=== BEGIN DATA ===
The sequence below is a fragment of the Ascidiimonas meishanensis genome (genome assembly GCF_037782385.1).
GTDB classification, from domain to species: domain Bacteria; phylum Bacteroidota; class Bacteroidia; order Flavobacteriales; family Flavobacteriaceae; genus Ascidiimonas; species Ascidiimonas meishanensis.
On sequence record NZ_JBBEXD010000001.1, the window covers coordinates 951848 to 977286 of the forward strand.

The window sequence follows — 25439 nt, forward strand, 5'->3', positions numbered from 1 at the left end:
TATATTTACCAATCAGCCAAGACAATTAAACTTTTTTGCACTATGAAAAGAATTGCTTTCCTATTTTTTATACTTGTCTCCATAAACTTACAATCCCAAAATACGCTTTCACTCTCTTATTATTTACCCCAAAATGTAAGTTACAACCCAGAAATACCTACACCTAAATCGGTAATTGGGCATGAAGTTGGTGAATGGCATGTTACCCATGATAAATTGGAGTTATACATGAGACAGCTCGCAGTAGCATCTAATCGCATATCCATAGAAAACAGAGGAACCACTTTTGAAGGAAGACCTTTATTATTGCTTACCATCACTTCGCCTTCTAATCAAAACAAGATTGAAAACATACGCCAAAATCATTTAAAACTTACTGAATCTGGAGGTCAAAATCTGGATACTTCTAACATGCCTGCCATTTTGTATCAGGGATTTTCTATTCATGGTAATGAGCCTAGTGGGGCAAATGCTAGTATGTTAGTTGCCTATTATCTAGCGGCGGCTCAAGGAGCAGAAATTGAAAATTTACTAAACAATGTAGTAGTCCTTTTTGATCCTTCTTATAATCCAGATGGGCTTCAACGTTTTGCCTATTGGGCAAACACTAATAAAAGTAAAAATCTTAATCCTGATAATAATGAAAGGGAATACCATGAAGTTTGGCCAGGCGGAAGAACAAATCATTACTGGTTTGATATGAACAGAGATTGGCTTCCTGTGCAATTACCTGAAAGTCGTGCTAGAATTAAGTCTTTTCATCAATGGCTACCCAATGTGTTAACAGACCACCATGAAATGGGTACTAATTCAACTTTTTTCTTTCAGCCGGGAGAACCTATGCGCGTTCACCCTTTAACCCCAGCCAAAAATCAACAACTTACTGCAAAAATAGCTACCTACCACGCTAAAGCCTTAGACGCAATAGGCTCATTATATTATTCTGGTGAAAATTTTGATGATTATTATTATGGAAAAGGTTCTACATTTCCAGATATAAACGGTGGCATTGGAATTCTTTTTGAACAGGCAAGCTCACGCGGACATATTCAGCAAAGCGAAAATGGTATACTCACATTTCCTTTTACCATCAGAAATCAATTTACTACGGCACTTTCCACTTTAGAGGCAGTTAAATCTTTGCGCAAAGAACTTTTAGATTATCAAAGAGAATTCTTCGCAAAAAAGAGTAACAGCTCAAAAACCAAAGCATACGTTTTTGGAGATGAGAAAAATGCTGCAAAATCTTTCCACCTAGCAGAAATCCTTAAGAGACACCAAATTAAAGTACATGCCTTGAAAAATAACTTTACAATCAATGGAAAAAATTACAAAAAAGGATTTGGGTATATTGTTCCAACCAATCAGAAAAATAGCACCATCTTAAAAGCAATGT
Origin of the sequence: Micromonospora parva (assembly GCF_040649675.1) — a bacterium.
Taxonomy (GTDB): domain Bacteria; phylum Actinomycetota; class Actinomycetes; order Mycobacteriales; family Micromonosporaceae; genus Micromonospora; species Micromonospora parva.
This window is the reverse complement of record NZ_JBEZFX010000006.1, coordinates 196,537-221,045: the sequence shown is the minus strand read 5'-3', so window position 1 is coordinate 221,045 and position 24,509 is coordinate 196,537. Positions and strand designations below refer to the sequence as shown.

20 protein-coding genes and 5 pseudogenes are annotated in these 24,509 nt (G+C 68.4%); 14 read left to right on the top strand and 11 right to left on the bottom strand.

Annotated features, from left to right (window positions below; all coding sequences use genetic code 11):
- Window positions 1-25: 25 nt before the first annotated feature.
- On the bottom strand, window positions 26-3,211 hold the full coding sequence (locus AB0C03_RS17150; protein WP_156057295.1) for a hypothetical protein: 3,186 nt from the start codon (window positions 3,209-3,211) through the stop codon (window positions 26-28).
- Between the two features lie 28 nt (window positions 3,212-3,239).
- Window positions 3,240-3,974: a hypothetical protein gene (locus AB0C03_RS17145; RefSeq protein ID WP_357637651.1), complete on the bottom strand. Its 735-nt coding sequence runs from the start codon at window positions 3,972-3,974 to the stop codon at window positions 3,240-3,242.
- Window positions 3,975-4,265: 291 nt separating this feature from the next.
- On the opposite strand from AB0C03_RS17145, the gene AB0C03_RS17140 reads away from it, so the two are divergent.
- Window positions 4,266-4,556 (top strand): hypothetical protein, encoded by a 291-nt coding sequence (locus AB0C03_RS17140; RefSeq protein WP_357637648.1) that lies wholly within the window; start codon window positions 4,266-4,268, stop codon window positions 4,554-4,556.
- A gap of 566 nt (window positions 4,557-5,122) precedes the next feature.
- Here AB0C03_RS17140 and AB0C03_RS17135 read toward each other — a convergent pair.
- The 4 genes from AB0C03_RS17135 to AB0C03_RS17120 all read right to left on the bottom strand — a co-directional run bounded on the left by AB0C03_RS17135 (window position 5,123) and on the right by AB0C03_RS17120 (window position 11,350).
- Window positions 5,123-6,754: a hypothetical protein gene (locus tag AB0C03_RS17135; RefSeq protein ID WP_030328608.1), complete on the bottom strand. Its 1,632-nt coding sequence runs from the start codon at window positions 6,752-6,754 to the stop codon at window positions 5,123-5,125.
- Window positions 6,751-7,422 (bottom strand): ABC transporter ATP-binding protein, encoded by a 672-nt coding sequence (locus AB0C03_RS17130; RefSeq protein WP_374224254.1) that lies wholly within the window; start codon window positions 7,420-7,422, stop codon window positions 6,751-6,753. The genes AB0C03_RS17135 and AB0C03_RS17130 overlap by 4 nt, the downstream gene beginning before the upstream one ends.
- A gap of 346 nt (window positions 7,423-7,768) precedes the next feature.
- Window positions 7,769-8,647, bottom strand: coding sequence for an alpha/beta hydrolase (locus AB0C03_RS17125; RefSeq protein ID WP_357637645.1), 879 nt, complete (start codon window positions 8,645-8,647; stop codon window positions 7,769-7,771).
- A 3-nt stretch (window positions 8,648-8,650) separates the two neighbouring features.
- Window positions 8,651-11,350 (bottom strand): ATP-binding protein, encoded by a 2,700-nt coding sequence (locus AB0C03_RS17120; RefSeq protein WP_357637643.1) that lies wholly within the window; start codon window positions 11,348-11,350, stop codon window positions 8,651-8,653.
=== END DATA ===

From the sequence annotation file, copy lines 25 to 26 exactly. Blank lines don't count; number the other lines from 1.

- A 3-nt stretch (window positions 8,648-8,650) separates the two neighbouring features.
- Window positions 8,651-11,350 (bottom strand): ATP-binding protein, encoded by a 2,700-nt coding sequence (locus AB0C03_RS17120; RefSeq protein WP_357637643.1) that lies wholly within the window; start codon window positions 11,348-11,350, stop codon window positions 8,651-8,653.